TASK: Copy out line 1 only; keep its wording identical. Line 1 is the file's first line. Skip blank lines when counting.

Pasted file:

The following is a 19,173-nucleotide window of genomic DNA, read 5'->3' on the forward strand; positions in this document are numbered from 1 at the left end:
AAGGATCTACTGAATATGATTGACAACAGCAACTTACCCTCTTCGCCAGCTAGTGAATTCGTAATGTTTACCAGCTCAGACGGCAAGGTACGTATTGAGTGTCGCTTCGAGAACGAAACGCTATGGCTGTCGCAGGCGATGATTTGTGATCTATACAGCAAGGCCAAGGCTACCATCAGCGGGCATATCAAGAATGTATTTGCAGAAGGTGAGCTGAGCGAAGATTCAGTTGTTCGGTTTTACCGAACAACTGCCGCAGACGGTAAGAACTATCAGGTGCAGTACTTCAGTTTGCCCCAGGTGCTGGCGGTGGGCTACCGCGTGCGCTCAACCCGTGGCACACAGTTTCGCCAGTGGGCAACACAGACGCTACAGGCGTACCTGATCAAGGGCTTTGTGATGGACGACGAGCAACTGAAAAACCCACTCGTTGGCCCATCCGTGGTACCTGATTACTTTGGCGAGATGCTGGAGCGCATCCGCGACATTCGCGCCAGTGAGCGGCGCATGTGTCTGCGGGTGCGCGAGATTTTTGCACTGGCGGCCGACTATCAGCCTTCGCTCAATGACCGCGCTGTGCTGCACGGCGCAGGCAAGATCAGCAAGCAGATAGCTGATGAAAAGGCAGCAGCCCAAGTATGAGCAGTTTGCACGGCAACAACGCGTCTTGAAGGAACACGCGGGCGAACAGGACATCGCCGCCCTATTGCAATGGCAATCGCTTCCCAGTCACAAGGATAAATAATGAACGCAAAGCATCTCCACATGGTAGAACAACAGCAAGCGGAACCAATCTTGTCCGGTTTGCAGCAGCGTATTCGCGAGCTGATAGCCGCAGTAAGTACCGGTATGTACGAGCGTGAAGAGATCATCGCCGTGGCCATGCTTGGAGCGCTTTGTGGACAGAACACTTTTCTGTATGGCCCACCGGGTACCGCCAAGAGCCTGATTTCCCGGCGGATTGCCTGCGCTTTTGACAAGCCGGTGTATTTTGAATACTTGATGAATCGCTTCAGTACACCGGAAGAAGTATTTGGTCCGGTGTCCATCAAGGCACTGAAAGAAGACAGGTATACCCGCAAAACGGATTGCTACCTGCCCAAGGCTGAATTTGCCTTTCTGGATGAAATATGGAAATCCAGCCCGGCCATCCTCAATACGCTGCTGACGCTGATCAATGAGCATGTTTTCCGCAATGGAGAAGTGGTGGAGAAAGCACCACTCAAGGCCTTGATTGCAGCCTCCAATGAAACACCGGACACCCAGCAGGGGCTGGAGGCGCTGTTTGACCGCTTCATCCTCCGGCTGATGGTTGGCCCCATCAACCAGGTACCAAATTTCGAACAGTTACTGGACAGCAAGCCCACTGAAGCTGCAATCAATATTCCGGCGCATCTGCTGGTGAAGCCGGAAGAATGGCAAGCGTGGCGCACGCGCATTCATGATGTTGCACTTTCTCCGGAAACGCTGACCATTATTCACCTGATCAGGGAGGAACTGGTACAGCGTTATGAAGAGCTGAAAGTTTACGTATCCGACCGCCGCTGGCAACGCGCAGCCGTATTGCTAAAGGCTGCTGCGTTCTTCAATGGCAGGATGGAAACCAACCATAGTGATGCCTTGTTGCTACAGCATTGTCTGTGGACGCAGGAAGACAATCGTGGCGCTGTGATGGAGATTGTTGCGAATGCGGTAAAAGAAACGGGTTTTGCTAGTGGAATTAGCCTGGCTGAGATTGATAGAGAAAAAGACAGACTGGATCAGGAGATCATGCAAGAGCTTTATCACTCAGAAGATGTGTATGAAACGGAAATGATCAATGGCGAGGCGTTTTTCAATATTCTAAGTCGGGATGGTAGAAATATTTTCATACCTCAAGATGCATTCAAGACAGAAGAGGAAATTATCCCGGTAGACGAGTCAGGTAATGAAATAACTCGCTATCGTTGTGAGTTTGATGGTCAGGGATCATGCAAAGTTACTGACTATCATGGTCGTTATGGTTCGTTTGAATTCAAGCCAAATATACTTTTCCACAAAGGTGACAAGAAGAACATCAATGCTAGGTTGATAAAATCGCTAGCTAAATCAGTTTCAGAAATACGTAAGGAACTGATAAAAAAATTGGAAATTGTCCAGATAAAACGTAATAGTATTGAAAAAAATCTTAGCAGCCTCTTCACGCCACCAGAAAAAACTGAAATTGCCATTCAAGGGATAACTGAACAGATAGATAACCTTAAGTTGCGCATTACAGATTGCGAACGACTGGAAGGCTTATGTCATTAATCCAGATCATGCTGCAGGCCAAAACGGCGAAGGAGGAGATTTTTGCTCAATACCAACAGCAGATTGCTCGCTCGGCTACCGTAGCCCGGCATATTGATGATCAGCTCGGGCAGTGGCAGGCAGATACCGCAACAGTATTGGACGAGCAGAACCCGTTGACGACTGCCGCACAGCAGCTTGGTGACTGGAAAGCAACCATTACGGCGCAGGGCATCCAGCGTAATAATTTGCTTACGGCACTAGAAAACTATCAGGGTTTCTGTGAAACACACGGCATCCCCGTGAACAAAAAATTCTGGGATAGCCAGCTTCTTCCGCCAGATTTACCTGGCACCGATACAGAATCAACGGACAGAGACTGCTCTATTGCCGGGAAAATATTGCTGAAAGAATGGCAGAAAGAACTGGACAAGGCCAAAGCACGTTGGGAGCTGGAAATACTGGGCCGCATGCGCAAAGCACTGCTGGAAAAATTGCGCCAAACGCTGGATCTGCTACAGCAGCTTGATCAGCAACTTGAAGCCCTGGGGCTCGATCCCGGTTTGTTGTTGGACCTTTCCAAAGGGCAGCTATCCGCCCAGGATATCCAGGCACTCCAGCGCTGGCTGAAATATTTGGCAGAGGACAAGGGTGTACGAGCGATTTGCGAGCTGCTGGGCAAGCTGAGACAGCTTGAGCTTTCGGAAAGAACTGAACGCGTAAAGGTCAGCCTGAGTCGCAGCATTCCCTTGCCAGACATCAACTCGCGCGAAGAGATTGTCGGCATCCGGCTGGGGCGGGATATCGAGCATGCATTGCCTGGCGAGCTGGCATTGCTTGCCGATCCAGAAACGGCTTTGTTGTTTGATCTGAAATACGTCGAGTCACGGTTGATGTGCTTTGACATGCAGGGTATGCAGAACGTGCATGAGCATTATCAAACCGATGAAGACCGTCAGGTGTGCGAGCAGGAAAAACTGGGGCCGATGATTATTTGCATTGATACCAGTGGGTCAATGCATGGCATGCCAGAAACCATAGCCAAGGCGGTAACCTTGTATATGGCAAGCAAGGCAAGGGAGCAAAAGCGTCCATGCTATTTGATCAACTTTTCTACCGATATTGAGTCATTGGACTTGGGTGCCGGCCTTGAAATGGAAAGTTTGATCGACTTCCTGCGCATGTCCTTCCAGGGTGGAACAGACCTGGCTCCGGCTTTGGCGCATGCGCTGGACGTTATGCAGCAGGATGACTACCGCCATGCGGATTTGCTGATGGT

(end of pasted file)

The following is a 19,173-nucleotide window of genomic DNA, read 5'->3' on the forward strand; positions in this document are numbered from 1 at the left end: